Ibuprofen safe, doesn’t raise C-19 death risk: Study

NSAIDs are common treatments for acute pain and rheumatological diseases such as rheumatoid arthritis and osteoarthrosis.

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Medicine
Picture: Pixabay

London: Non-steroidal anti-inflammatory drugs (NSAIDs), such as ibuprofen, is safe and does not lead to higher rates of death or severe disease in patients hospitalised with C-19, according to a new observational study of more than 72,000 people in the UK.

NSAIDs are common treatments for acute pain and rheumatological diseases such as rheumatoid arthritis and osteoarthrosis.

Early in the pandemic, there was debate on whether the use of such drugs increased the severity of C-19, which led to urgent calls for investigations between NSAIDs and C-19.

Medicine
Picture: Pixabay

But, the study, led by ISARIC CCP-UK (International Severe Acute Respiratory and emerging Infection Consortium Clinical Characterisation Protocol United Kingdom), provides clear evidence that the continued use of NSAIDs in patients with C-19 is safe.

The findings are published in The Lancet Rheumatology journal.

Around a third of patients (30.4 per cent) who had taken NSAIDs prior to hospital admission for C-19 died, a rate which was similar (31.3 per cent) in patients who had not taken NSAIDs. In patients with rheumatological disease, the use of NSAIDs did not increase mortality.

Further, those who took NSAIDs were not more likely to be admitted to critical care, need invasive or non-invasive ventilation, or require oxygen, the researchers found.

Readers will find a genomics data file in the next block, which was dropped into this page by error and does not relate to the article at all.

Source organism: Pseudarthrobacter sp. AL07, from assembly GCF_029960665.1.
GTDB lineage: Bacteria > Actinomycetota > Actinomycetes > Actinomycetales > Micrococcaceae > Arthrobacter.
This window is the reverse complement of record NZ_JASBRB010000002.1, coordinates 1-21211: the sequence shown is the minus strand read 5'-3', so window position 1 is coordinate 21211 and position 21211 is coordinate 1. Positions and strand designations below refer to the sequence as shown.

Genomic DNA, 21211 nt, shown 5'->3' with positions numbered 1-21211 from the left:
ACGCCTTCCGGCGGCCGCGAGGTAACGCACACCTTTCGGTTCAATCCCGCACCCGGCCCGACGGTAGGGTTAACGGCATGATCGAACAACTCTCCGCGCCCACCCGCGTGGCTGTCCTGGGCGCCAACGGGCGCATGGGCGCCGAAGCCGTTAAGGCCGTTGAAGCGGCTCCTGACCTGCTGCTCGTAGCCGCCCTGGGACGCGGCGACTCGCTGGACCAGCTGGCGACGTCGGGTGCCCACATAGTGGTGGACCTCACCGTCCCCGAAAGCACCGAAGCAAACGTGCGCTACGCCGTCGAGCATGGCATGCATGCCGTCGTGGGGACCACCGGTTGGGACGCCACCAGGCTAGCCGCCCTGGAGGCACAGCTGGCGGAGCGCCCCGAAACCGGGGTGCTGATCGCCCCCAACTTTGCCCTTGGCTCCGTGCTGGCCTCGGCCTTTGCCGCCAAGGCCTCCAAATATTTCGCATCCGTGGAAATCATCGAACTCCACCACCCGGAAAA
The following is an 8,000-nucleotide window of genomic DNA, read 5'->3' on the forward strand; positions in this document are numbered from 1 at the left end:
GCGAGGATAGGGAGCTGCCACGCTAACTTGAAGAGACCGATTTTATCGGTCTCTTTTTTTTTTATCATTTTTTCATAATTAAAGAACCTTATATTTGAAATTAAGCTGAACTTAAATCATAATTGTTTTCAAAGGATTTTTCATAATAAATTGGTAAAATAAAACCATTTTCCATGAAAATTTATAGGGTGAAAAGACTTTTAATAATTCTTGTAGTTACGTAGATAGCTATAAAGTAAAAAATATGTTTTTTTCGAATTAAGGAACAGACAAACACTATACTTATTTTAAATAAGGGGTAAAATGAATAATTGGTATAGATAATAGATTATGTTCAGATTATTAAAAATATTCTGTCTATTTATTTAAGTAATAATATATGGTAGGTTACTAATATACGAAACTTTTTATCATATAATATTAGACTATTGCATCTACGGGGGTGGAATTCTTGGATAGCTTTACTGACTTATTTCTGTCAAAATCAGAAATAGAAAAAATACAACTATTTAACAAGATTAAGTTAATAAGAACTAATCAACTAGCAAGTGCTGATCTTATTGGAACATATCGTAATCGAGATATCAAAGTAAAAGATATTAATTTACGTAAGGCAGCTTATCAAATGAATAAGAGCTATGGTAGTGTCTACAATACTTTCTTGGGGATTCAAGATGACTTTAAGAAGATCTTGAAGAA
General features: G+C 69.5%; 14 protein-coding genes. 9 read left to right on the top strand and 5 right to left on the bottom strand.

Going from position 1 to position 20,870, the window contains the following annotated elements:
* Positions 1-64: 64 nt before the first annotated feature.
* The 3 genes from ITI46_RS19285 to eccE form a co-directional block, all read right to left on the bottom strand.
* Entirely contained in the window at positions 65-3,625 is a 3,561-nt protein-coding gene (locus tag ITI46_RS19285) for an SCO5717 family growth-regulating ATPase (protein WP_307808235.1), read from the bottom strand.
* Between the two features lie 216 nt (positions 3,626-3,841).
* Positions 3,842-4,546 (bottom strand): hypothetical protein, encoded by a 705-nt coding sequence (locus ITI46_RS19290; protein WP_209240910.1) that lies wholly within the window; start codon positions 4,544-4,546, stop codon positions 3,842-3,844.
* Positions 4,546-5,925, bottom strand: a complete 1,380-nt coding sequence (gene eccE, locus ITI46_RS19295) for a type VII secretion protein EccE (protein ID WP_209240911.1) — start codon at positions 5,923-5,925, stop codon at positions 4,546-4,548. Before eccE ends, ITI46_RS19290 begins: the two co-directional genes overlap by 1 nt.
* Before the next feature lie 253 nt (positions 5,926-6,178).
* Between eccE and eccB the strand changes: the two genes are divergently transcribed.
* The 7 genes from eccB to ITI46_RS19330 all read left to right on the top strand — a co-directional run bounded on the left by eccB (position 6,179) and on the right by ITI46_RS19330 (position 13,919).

“We now have clear evidence that NSAIDs are safe to use in patients with C-19, which should provide reassurance to both clinicians and patients that they can continue to be used in the same way as before the pandemic began,” said lead author Ewen Harrison, from the University of Edinburgh.

For the study, the team collected data on the medication patients had been prescribed, were currently taking, or had taken within 14 days prior to being admitted to hospital, as well as demographic information, and medical history. Of the 72,179 patients from England, Scotland, and Wales, 5.8 per cent (4,211) had taken NSAIDs prior to hospital admission between January and August 2020.

Further research and clinical trials are needed to establish whether NSAIDs are safe in different populations and whether their anti-inflammatory effects have any impact on patients with C-19, the researchers said.

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